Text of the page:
I almost felt like a jingoistic Indian cricket fan ready to disown my team 10 years ago when I added a new word into my dictionary “match fixing”.


Tuesday, June 16, 2009

Photographer of the Week: Steve McCurry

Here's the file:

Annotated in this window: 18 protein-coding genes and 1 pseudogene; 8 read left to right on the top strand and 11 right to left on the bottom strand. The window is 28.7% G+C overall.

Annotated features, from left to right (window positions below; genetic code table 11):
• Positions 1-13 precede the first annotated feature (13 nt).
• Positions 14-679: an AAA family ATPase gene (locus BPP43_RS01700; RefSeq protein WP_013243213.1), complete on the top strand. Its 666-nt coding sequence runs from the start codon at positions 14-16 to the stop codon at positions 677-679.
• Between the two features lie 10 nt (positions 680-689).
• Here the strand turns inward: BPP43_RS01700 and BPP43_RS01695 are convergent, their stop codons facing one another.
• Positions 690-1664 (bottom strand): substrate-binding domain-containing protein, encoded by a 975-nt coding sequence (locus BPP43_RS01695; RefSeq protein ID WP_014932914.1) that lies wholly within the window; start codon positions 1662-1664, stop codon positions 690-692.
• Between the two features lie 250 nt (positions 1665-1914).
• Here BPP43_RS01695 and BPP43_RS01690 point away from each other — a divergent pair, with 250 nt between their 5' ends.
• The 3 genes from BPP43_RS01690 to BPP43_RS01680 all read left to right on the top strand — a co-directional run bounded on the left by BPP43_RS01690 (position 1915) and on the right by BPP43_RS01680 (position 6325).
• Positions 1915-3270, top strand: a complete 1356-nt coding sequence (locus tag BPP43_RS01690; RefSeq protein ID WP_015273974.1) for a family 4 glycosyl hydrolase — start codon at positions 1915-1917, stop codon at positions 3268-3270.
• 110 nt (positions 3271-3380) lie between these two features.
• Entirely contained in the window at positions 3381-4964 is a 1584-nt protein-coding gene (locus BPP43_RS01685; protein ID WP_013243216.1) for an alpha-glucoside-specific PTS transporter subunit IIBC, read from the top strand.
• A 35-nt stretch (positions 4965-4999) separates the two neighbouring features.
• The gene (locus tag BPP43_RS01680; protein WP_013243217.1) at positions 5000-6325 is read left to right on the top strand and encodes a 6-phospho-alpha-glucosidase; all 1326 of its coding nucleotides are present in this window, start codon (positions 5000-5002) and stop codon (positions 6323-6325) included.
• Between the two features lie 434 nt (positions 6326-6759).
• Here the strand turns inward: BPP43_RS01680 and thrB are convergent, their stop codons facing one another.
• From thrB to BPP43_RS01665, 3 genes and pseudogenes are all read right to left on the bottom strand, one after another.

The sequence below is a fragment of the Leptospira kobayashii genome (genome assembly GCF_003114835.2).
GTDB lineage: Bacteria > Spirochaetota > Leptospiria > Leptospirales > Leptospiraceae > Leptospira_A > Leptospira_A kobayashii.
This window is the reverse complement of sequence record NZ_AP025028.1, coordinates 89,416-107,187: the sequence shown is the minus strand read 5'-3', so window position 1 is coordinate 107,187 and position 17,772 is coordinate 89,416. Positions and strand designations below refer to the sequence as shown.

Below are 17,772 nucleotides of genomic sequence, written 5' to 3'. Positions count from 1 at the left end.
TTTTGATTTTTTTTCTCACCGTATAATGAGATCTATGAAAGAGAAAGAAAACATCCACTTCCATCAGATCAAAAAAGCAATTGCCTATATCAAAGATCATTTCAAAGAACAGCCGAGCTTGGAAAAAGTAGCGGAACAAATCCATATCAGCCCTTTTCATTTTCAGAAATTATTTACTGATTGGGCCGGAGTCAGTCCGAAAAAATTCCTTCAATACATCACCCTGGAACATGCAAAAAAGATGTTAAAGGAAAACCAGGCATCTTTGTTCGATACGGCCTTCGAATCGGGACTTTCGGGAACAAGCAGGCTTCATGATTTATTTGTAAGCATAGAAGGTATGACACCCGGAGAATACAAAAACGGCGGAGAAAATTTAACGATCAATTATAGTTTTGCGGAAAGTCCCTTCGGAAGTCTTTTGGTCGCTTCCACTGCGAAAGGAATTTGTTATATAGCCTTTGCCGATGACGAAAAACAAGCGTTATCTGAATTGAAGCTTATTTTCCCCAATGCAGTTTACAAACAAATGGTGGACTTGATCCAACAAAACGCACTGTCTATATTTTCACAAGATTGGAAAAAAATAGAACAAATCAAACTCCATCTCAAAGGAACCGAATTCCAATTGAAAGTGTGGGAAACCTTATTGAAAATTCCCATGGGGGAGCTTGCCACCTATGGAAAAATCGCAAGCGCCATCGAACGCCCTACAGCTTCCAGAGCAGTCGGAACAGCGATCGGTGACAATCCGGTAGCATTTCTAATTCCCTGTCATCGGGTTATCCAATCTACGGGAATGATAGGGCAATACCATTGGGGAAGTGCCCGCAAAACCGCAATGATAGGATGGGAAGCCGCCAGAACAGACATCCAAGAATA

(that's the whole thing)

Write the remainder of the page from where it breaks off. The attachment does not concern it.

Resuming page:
"As a photographer, I am sustained by the rhythms of everyday life: the routines of herding and fishing; the chanting of prayers and the hawking of wares. Where do humans sleep? How do we feed ourselves? How do we keep warm? For me, documenting the infinitely varied ways we meet these fundamental human needs has proven to be a profound journey. The sequence of images that follows is not tied to specific events or cultures, but instead suggestive of the vast tapestry of human experience and my chance encounters with silhouette and shadow, water and light, spire and sky. In The Unguarded Moment,as in South Southeast, its companion volume I wanted to create for the reader a visceral sense of the beauty and wonder I'm confronted with during my travels when the surprise of the stranger rubs against the delight of the familiar. These frictions - between past and present, sacred and profane, the domestic and the exotic- invigorate me. My impulse is to share them, to draw a circle of stillness around them so they can touch and inspire others." A travel book has the capacity to express a country's heart - and perhaps the heart of the traveler too," writes Paul Theroux, but only if it concentrates on the people in their landscape." This is what I have tried to achieve in these pages. When people ask me what they should do to become a photographer . I seldom mention cameras or technique. I say, "If you want to be a photographer , first leave home." And as Paul Theroux further advises, "Go as far as you can. Become a stranger in a strange land. Acquire humility." In the end, I can't imagine another way of being. My life is shaped by the urgent need to wander and observe, and my camera is my passport. Here are the results of this restless curiosity - a selection of those unguarded moments I was fortunate enough to witness."